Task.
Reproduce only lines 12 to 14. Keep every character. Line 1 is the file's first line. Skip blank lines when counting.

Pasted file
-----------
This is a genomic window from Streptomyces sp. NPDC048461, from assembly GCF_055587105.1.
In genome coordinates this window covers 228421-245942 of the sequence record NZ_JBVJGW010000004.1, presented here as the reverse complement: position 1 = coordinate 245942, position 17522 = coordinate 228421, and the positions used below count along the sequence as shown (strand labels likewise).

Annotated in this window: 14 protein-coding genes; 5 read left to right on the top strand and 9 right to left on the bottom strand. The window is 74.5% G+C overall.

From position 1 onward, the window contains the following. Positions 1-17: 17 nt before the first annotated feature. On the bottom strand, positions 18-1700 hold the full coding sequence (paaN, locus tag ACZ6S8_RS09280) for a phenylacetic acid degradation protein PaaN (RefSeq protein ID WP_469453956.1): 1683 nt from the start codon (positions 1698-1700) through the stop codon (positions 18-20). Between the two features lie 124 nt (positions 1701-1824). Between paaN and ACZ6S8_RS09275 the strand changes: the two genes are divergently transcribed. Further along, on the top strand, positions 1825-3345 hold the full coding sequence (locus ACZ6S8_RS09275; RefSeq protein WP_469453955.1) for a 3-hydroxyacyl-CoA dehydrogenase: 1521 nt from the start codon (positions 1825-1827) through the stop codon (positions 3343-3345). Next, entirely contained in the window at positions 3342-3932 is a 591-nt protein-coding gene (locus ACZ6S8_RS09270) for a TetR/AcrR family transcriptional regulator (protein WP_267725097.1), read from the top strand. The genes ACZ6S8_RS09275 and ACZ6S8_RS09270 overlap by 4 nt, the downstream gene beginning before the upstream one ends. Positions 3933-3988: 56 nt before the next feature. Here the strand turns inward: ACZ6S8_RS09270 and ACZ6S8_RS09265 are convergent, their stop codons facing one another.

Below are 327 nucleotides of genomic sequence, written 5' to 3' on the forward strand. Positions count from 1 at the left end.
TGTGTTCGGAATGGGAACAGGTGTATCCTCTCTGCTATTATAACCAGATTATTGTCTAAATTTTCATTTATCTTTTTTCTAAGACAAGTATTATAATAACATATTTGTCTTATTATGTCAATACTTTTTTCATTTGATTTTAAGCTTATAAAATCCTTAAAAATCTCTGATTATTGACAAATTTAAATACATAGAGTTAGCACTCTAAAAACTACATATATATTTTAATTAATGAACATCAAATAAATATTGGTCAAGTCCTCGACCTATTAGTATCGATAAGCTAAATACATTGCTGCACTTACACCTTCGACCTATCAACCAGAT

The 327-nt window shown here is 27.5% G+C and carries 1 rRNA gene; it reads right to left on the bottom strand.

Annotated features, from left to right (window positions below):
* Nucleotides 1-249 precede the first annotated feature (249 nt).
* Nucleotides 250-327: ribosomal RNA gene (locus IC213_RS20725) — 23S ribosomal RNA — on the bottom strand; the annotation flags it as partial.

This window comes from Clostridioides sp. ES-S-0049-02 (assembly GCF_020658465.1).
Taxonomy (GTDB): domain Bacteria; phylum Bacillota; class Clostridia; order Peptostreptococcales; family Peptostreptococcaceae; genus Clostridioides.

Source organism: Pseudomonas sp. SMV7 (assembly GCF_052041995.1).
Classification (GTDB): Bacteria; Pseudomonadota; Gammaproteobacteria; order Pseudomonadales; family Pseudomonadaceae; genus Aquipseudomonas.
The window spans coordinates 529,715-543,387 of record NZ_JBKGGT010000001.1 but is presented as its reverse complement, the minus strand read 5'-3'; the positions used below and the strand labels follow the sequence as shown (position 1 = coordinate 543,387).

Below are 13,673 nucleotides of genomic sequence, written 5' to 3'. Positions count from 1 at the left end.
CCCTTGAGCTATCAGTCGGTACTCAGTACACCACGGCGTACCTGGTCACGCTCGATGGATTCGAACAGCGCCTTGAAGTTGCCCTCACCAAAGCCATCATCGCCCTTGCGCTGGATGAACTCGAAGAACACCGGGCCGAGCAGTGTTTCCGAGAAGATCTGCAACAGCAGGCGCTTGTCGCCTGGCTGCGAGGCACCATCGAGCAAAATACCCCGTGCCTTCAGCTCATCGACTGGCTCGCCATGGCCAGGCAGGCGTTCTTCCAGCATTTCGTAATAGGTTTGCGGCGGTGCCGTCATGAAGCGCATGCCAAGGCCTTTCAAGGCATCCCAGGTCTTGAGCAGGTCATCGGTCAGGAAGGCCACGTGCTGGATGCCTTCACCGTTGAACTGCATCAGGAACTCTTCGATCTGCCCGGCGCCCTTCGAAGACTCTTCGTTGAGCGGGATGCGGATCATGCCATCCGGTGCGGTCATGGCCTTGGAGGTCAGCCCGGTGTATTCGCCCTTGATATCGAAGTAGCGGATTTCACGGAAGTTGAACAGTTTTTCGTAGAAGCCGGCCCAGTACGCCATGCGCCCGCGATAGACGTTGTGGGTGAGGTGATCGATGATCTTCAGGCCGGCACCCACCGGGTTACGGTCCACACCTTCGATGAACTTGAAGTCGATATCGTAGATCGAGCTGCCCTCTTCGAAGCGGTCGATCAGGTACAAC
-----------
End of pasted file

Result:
Taxonomy (GTDB): domain Bacteria; phylum Bacillota; class Clostridia; order Peptostreptococcales; family Peptostreptococcaceae; genus Clostridioides.

Source organism: Pseudomonas sp. SMV7 (assembly GCF_052041995.1).
Classification (GTDB): Bacteria; Pseudomonadota; Gammaproteobacteria; order Pseudomonadales; family Pseudomonadaceae; genus Aquipseudomonas.